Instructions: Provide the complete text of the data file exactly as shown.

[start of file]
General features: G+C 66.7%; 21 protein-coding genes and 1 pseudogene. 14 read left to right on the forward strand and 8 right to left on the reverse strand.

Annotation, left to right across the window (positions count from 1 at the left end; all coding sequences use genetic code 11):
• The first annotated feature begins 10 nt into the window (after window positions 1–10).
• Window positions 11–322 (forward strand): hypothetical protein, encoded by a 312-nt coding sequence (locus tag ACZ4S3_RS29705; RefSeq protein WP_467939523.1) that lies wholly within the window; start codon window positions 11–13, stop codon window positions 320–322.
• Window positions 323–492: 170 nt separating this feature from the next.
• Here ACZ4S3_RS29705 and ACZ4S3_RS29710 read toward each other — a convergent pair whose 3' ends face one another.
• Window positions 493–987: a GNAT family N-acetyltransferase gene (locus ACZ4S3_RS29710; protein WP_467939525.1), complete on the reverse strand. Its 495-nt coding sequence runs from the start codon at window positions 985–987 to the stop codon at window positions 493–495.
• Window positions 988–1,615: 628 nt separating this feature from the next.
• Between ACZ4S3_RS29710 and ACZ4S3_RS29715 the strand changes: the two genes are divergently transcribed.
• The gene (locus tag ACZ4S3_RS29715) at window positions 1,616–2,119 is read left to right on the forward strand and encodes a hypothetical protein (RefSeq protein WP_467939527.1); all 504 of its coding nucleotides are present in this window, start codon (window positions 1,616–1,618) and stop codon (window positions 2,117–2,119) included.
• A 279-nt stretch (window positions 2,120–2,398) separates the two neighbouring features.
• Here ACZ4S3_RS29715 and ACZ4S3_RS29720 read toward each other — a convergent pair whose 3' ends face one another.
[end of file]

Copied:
General features: G+C 66.7%; 21 protein-coding genes and 1 pseudogene. 14 read left to right on the forward strand and 8 right to left on the reverse strand.

Annotation, left to right across the window (positions count from 1 at the left end; all coding sequences use genetic code 11):
• The first annotated feature begins 10 nt into the window (after window positions 1–10).
• Window positions 11–322 (forward strand): hypothetical protein, encoded by a 312-nt coding sequence (locus tag ACZ4S3_RS29705; RefSeq protein WP_467939523.1) that lies wholly within the window; start codon window positions 11–13, stop codon window positions 320–322.
• Window positions 323–492: 170 nt separating this feature from the next.
• Here ACZ4S3_RS29705 and ACZ4S3_RS29710 read toward each other — a convergent pair whose 3' ends face one another.
• Window positions 493–987: a GNAT family N-acetyltransferase gene (locus ACZ4S3_RS29710; protein WP_467939525.1), complete on the reverse strand. Its 495-nt coding sequence runs from the start codon at window positions 985–987 to the stop codon at window positions 493–495.
• Window positions 988–1,615: 628 nt separating this feature from the next.
• Between ACZ4S3_RS29710 and ACZ4S3_RS29715 the strand changes: the two genes are divergently transcribed.
• The gene (locus tag ACZ4S3_RS29715) at window positions 1,616–2,119 is read left to right on the forward strand and encodes a hypothetical protein (RefSeq protein WP_467939527.1); all 504 of its coding nucleotides are present in this window, start codon (window positions 1,616–1,618) and stop codon (window positions 2,117–2,119) included.
• A 279-nt stretch (window positions 2,120–2,398) separates the two neighbouring features.
• Here ACZ4S3_RS29715 and ACZ4S3_RS29720 read toward each other — a convergent pair whose 3' ends face one another.